Popular Science Monthly
���The turrets are rotated by turning engines or motors which move them on rollers lying in a circular path. The revolving turret was invented in 1841
��Some ships have electrical galleys in which the cooking, dishwashing, paring of pota- toes and practically all work is done by electricity. The chief cook is an expert electrician. On the Arizona they find oil- burning galleys more economical.
Landlubber — What advantages has the oil-fuel ships over the coal-burning?
Major Evans — The space formerly re- quired for coal bunkers is now available for greater crew space. The oil-burners are more flexible of control in increasing or reducing speed and are practically smoke- less. The crew is free from the bugbear of coaling ship. This ship carries twenty- three hundred tons of oil fuel.
Landlubber — You mentioned the ma- rines. What do they do?
Major Evans — Originally marines were employed aboard men-of-war to put down mutinies. Today their duties are almost identical with those of the bluejacket's. For all landing parties the marines, being trained soldiers as well, "hit the beach" first. In battle they man the torpedo defense guns, help supply ammunition to the turret guns and do other duties. Those not with the fleet either guard our Navy yards or are held in battalions or regiments for expeditionary service. Each battleship has a captain and lieutenant of marines and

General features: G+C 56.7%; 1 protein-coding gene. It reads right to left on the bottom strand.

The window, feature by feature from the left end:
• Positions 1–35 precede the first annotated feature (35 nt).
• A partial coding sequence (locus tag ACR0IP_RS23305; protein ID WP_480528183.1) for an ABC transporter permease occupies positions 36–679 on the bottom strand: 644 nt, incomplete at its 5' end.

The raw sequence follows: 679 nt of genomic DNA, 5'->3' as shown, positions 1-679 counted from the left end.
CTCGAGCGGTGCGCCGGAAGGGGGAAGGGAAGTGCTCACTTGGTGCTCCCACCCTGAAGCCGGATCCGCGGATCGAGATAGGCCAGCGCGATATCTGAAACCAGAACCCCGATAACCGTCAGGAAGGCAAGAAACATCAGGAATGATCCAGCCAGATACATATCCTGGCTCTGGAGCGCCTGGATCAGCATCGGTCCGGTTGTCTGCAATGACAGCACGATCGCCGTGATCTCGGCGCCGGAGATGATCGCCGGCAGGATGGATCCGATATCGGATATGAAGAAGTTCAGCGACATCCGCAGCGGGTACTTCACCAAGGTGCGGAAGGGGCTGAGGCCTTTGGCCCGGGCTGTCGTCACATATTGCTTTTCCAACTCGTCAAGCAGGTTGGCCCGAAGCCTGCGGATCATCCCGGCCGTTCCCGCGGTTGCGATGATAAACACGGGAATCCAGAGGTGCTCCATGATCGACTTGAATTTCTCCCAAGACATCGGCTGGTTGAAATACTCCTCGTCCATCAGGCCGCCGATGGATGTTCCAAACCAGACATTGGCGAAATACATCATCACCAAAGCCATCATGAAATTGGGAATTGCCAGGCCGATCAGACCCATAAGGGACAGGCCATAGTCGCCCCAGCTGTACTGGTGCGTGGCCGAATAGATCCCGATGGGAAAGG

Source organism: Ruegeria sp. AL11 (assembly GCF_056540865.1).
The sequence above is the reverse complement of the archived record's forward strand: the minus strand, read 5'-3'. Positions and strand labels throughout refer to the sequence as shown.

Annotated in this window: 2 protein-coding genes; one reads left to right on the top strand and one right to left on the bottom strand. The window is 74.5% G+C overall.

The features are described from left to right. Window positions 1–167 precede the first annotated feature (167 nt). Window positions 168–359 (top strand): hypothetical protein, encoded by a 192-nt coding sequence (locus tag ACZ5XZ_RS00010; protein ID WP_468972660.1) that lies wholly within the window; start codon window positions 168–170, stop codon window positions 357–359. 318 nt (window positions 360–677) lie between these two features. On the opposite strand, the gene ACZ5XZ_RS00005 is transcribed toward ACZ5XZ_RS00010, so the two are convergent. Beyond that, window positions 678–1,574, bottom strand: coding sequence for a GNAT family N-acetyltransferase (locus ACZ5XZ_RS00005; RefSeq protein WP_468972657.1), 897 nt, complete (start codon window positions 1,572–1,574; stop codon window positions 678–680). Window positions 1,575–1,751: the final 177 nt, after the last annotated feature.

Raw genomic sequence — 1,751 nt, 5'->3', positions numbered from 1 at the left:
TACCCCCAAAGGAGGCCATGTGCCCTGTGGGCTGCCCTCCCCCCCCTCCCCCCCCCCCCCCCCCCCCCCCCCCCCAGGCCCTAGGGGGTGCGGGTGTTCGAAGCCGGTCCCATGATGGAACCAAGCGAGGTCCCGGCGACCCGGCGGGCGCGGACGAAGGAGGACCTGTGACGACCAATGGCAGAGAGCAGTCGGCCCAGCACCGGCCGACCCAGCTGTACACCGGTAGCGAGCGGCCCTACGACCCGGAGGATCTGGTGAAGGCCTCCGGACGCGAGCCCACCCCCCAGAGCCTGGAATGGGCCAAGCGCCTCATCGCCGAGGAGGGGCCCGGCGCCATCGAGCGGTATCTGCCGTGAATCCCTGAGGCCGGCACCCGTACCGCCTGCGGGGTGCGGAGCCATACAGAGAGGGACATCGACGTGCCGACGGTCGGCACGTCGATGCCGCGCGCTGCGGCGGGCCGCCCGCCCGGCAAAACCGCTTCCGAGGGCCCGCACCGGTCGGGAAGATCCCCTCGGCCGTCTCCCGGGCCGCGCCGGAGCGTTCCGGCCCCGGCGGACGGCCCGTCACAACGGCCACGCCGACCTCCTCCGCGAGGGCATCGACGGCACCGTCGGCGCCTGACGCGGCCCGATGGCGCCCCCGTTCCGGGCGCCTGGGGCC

��accommodates about seventy-five marines.
Landlubber— I hope you don't mind my asking why the trousers of a sailor flare out so at the bottom.
Major Evans — That's a sensible query. With the "bell" or "spring" bottom he can easily roll his trousers above his knees when washing decks. The three narrow white stripes on his collar are inherited from the stripes worn by the British blue- jacket in commemoration of Nelson's three great sea victories. The black kerchief is supposed to have been first worn as mourning at Nelson's death.
Landlubber — Where is the captain stationed in battle?
Major Evans — The conning tower is his battle station. A complete steering and communication system is contained in its 1 6-inch walls, and armored tubes also con- nect it with the protective deck to prevent these systems from being crippled in action.
Landlubber — What do you call this mast that looks like a waste basket upside down?
Major Evans — The military or fire- control mast. It is made of steel tubing so that one successful shot cannot carry it away like the old solid mast. It carries the fire control communications and signals, and the wireless.